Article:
Medical Devices

Human-Device Interaction

Contact

Kimberly Kontson, Ph.D.

Summary

The human-device interaction group advances regulatory science through the study of human interaction with existing and emerging medical device technologies. Our overarching goal is to improve therapeutic, diagnostic, and rehabilitative outcomes for patients. In addition to applications to neurology, physical medicine, orthopedics, and surgery, the lab is equipped to address cognitive and other human factors that influence device usability across therapeutic areas.

Available instrumentation includes an extensive array of leading edge equipment for monitoring and modeling medical devices and human users, including 3D-printing capabilities, motion and ground force capture technologies, computational modeling and simulation tools, and muscle monitoring (electromyogram), brain monitoring (electroencephalogram), and eye-tracking systems.

Equipment for studying human performance and cognition

Optical markers are used to track and quantify movements in space.

Equipment for studying human performance and cognition

A virtual environment for studying prosthetic function.


Equipment for studying human performance and cognition

A hand function test based on activities of daily living.

Current project areas include:

  • Test method development for next-generation upper limb prosthetics
  • Sex-specific modeling and analysis of ACL injury susceptibility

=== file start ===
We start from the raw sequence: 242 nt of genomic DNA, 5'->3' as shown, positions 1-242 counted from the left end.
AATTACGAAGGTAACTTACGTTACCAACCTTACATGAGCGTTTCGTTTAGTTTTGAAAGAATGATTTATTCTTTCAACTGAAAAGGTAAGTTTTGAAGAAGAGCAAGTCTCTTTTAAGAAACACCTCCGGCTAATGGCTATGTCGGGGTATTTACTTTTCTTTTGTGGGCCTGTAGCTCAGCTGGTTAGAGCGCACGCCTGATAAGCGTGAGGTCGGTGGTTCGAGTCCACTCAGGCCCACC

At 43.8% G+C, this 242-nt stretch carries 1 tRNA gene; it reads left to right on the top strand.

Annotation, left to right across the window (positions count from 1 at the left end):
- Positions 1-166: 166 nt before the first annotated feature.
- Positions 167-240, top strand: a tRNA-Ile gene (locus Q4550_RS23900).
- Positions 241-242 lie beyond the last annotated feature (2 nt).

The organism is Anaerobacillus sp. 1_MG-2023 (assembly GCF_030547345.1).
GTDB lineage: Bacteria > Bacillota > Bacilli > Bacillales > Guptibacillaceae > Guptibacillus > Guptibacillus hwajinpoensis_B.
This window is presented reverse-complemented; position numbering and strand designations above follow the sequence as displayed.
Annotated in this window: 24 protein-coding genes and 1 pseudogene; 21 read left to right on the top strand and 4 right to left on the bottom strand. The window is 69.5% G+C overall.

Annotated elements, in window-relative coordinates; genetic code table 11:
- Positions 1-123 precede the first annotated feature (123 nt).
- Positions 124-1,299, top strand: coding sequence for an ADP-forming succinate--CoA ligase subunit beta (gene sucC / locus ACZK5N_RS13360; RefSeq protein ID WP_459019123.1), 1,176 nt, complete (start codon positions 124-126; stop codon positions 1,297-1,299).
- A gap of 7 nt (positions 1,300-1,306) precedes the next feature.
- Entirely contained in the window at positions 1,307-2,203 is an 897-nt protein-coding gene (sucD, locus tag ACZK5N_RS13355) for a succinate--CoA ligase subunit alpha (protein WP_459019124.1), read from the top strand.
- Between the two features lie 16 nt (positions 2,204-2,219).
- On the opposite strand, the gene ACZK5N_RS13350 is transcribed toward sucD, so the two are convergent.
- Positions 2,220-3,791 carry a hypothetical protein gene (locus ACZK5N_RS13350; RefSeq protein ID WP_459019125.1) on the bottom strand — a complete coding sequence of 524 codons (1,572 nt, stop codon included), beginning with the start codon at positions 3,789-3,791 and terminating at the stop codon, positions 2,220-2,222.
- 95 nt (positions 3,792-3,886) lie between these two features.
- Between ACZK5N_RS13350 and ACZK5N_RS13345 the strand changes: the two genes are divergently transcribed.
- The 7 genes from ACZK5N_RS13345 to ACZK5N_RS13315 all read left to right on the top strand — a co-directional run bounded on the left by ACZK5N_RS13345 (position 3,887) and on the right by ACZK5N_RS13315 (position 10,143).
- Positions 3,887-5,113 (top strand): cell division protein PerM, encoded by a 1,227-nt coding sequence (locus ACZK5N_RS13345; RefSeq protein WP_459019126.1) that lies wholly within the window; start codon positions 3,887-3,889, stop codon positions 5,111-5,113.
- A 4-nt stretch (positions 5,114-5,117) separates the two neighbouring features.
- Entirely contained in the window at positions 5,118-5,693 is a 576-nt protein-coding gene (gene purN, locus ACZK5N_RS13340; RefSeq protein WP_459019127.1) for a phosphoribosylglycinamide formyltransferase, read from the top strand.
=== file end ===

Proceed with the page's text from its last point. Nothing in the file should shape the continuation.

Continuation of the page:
• Assessment of patient views on risks and benefits of innovative prosthetic technologies
  • Human factors evaluation of 3D-printed patient-matched surgical instrumentation
  • Real-world data collection for larger, smarter, distributed clinical trials
  • Population variability of EEG biomarkers with potential diagnostic utility

We are continually seeking collaborations with other medical device stakeholders, including clinicians, academic researchers, technology developers, and our colleagues at the FDA and the National Institutes of Health.

For Center and Agency programs and initiatives related to work in this group, please see the following resources:

Current funding sources

FDA Critical Path Initiative

Personnel

FDA Staff:
Kimberly Kontson, Ph.D.
LT James Coburn
David Soltysik, Ph.D.

Research Fellows:
Mahsa Alborz
Janell Joyner
David Nahmias
Sophie Wang

Visiting Scientist:
Eugene Civillico, Ph.D.

FDA collaborators

Heather Benz, Ph.D.
Ian Marcus

External collaborators

Advanced Arm Dynamicsdisclaimer icon
Defense Advanced Research Projects Agency (DARPA)
Temple University Electrical & Computer Engineeringdisclaimer icon
Medical Device Innovation Consortiumdisclaimer icon (MDIC)
University of Maryland Mechanical Engineeringdisclaimer icon
University of Albertadisclaimer icon 
University of Houston Electrical & Computer Engineeringdisclaimer icon
University of Maryland Neuroscience and Cognitive Science
Veterans Administration
disclaimer icon
Walter Reed National Military Medical Center
 

Resource facilities

Hardware

  • Gait and force measurement
    • 2 Kistler force measurement platforms integrated into a portable walkway
    • Vicon Bonita 3D motion capture system
    • ATI Industrial Automation Mini-45 6-degree of freedom force transducer systems
  • EMG
    • Delsys tethered 8-channel EMG system
    • Trigno 16-channel wireless EMG/accelerometer system
  • Eye tracking
    • Mobile Eye-XG
  • EEG
    • 64 channel BE Plus LTM mobile system
    • 64-channel EGI system
    • NetStation software
    • “button box” for registering subject input and choices
  • Empatica E4 Wristband for EDR, temperature, PPG, and acceleration monitoring

Software

  • ANSYS
  • LabView
  • MATLAB
  • ePrime
  • Solidworks

Relevant Standards & Guidances

 

Page Last Updated: 06/07/2017
Note: If you need help accessing information in different file formats, see Instructions for Downloading Viewers and Players.
Language Assistance Available: Español | 繁體中文 | Tiếng Việt | 한국어 | Tagalog | Русский | العربية | Kreyòl Ayisyen | Français | Polski | Português | Italiano | Deutsch | 日本語 | فارسی | English